Justice System for Native Alaskans Singled Out as Worst in U.S.
Law enforcement is non-existent in at least 75 Native Alaskan communities, and village public safety officers are underfunded and unarmed, leading to “unconscionable” rates of crime, especially domestic violence, according to the bipartisan Indian Law & Order Commission. Mandated by the 2010 Tribal Law & Order Act to conduct a “comprehensive study of criminal justice relating to Indian Country,” the 9-member commission (3 picked by the President and 6 by party leaders in Congress) released its report Tuesday.
The report faulted what it called “the strongly centralized law enforcement and justice systems of the State of Alaska,” because “they do not serve local and Native communities adequately, if at all.” Alaska refuses to allow Native Alaskans to establish police and courts as Natives have done in other states. The enormous size of the state (663,268 square miles, more than Texas, California and Montana combined) and its tiny population (731,449) yield a population density of only 1.26 people per square mile—less than a quarter of Wyoming’s. Native Alaskan villages are often “accessible only by plane, or…snow-machine,” hours and even days away from any law enforcement help, leaving criminals to have a field day.
Crime rates in Native Alaskan communities are high as a result, says the report. Alaska Native women, for example, comprise only 19% of the state’s population, but account for 47% of rape victims, an over-representation of 250%, and the rate of sexual violence victimization among Alaska Native women was at least 7 times the non-Native rate. In rural Native communities, women suffer rates of domestic violence up to 10 times higher than in the rest of the U.S. and physical assault rates up to 12 times higher. Alaska Natives were also 2.5 times more likely to die by homicide than white Alaskans, and Natives’ representation in the Alaska prison system (36%) is twice their share of the general population (19%).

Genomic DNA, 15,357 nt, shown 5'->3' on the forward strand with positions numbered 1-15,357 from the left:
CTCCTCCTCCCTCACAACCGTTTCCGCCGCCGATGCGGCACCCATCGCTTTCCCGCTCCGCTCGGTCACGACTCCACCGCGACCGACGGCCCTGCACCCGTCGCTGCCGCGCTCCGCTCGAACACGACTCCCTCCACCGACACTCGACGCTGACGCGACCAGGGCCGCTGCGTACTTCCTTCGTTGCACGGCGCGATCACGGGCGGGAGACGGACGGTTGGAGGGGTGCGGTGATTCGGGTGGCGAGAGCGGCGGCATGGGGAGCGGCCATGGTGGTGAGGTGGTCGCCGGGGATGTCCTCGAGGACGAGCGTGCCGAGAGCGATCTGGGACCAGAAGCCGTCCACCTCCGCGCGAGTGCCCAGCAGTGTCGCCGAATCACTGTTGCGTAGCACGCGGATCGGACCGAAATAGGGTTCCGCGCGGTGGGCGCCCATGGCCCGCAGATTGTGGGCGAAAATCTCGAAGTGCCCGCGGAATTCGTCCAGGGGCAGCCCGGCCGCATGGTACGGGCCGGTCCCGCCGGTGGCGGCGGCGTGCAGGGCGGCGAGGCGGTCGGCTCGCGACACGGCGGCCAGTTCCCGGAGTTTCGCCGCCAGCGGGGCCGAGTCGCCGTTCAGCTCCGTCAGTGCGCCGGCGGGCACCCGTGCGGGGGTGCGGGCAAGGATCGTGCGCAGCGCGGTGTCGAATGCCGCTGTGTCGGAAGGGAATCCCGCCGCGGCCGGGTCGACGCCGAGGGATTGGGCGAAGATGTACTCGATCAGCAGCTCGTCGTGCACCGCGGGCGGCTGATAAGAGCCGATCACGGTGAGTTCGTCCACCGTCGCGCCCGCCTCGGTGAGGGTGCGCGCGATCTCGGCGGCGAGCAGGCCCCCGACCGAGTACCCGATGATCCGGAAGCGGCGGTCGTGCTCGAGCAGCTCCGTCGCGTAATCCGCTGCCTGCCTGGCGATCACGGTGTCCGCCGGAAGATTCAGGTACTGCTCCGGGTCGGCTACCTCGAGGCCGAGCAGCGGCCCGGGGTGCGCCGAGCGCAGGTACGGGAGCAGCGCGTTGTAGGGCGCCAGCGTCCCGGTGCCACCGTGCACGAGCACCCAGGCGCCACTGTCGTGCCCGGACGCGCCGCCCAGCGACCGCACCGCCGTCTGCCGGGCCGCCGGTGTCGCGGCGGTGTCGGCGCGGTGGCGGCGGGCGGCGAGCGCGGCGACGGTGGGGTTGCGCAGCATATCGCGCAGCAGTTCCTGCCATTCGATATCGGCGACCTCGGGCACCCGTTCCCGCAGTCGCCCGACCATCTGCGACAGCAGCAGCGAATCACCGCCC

Alaskan Natives are treated differently under federal law than Native Americans elsewhere. Not only has the Alaskan government managed to obtain court rulings that Alaska Natives have no “Indian Country” over which to exercise public safety jurisdiction, but Alaska’s legislators frequently get Congress to exempt Alaska from Indian law reforms. In 2012, Republican Sen. Lisa Murkowski inserted language into the Violence Against Women Act ensuring that its reforms would not apply to Alaska Natives, even though one of the Act’s key provisions was expanded applicability to Native Americans. “Given that domestic violence and sexual assault may be a more severe public safety problem in Alaska Native communities than in any other Tribal communities in the United States, this provision adds insult to injury. In the view of the Commission, it is unconscionable,” the Commission wrote.
“Problems with safety in Tribal communities…are systematically worst in Alaska,” the report said, while charging that “Alaska's approach creates and reinforces discriminatory attitudes about Alaska Natives and the governing capacities of Alaska Native Tribes.” The report urges Alaska to adopt a new policy approach based on the recognition that “the immediate and overriding need is for a criminal justice system that fully recognizes, respects, and empowers [Alaska Native] governments.”
Arguing that “control and accountability directed by local Tribes is critical for improving public safety,” the report urges Alaska to reform the tribal justice thereby allowing the Native communities to establish armed police, jails and courts empowered to handle criminal cases. If it does not, the report warns, Congress may decide to legislate such reforms by expanding “Indian Country” in Alaska, which Alaska’s government has opposed for decades as a matter of so-called “states’ rights.”
To Learn More:
Federal Panel Condemns Alaska's Village Justice System (by Richard Mauer, Anchorage Daily News)
Despite VAWA, Native Alaskan Women Get Little Protection (by Rick Cohen, NPQ)
A Roadmap For Making Native America Safer: Report To The President And Congress Of The United States (Indian Law and Order Commission)
- Top Stories
- Unusual News
- Where is the Money Going?
- U.S. and the World
- Appointments and Resignations
- Latest News
- Secretary of the Navy: Who Is Philip Bilden?
- Director of the United States Attorneys: Who is Monty Wilkinson?
- Chief of U.S. Border Patrol: Who Is Ron Vitiello?
- Chairman of the U.S. Parole Commission: Who is J. Patricia Wilson Smoot?
- Secretary of Agriculture: Who Is Sonny Perdue?